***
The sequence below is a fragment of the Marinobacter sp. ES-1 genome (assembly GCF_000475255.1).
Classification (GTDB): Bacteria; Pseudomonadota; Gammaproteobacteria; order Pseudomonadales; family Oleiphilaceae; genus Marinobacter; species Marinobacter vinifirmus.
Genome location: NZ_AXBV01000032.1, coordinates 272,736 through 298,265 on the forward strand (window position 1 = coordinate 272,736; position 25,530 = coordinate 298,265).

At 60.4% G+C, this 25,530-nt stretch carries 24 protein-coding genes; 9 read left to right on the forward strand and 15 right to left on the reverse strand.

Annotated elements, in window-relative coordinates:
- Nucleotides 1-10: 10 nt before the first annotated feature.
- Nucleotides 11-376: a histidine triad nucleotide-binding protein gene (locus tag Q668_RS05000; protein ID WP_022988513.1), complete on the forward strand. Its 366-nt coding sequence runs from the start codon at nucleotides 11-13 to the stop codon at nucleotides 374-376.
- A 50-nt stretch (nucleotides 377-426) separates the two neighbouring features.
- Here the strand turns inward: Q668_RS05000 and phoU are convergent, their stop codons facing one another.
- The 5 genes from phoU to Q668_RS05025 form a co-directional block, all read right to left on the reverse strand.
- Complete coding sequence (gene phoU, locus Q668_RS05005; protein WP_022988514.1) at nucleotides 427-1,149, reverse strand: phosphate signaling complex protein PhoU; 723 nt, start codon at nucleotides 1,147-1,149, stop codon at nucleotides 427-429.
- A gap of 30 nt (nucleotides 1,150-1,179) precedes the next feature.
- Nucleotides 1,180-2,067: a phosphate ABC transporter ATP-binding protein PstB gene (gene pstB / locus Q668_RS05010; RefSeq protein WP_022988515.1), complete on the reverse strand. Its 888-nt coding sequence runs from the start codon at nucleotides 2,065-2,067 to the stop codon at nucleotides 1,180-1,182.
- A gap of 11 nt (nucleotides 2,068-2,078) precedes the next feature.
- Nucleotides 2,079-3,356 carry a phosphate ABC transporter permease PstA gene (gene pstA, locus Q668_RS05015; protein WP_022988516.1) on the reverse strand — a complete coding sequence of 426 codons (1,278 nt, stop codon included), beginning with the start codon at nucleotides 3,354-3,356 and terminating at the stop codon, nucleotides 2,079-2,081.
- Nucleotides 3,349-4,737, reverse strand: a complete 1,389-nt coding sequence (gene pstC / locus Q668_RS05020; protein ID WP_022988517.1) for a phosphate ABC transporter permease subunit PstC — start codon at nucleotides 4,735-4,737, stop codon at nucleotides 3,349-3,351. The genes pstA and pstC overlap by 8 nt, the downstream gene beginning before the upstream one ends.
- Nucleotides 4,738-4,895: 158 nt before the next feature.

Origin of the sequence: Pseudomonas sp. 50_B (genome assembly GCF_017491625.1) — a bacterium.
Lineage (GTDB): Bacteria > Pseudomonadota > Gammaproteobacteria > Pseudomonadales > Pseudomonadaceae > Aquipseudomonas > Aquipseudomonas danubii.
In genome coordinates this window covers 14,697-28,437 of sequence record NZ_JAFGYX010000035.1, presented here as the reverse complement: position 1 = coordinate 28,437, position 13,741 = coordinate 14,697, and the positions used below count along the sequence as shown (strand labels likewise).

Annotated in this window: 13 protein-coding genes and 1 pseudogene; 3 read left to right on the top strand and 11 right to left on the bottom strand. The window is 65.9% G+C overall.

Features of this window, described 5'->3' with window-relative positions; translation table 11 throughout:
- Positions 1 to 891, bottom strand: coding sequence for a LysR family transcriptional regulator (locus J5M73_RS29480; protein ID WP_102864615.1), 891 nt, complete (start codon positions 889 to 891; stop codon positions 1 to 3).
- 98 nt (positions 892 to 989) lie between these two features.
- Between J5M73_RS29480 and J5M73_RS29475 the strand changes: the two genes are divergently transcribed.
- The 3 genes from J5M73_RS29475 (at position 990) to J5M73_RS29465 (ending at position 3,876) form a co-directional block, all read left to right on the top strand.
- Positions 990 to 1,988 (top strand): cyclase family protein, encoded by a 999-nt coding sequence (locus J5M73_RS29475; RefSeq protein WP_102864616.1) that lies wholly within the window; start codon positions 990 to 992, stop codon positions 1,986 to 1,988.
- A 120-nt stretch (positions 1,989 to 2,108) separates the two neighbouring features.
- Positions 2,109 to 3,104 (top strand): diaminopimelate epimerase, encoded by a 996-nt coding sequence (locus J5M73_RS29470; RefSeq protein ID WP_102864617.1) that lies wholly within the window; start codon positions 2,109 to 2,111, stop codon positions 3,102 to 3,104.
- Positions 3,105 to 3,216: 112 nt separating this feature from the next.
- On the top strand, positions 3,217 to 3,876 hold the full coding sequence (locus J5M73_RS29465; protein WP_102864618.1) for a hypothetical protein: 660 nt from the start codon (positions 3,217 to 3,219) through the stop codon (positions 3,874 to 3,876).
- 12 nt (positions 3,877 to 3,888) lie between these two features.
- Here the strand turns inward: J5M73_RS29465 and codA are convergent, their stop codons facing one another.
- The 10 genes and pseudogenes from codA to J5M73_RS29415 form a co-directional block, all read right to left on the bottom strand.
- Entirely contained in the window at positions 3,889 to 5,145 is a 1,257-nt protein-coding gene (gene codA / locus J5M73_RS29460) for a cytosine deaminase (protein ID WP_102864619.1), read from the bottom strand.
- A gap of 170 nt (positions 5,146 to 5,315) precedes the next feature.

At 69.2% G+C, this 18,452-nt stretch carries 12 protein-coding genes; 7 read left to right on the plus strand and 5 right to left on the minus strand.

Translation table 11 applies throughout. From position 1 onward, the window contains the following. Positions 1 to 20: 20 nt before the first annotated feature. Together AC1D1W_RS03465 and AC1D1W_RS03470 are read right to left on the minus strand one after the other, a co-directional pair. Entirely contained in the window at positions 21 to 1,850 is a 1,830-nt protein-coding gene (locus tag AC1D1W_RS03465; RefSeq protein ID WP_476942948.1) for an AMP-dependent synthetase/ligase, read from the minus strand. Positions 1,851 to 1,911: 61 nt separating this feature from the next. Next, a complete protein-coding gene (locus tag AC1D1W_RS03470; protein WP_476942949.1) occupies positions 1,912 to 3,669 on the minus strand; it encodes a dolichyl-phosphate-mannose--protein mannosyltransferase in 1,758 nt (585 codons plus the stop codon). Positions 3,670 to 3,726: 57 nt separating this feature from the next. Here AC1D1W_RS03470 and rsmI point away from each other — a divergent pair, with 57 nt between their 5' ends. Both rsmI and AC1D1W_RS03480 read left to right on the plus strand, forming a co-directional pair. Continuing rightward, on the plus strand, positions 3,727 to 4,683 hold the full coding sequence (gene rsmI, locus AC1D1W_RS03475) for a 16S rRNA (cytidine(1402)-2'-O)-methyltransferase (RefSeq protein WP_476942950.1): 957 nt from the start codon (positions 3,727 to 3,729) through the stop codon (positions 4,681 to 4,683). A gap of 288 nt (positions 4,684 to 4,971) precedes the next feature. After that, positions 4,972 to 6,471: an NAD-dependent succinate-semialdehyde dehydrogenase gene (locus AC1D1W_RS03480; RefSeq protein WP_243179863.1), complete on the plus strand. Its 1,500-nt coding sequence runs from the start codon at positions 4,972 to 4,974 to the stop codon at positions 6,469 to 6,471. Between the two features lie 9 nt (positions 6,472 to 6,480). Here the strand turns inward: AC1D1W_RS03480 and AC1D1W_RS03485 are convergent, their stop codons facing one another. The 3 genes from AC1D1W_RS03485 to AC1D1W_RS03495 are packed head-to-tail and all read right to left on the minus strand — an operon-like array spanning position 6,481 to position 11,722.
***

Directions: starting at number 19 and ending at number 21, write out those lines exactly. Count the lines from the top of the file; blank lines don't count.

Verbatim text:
Lineage (GTDB): Bacteria > Pseudomonadota > Gammaproteobacteria > Pseudomonadales > Pseudomonadaceae > Aquipseudomonas > Aquipseudomonas danubii.
In genome coordinates this window covers 14,697-28,437 of sequence record NZ_JAFGYX010000035.1, presented here as the reverse complement: position 1 = coordinate 28,437, position 13,741 = coordinate 14,697, and the positions used below count along the sequence as shown (strand labels likewise).

Annotated in this window: 13 protein-coding genes and 1 pseudogene; 3 read left to right on the top strand and 11 right to left on the bottom strand. The window is 65.9% G+C overall.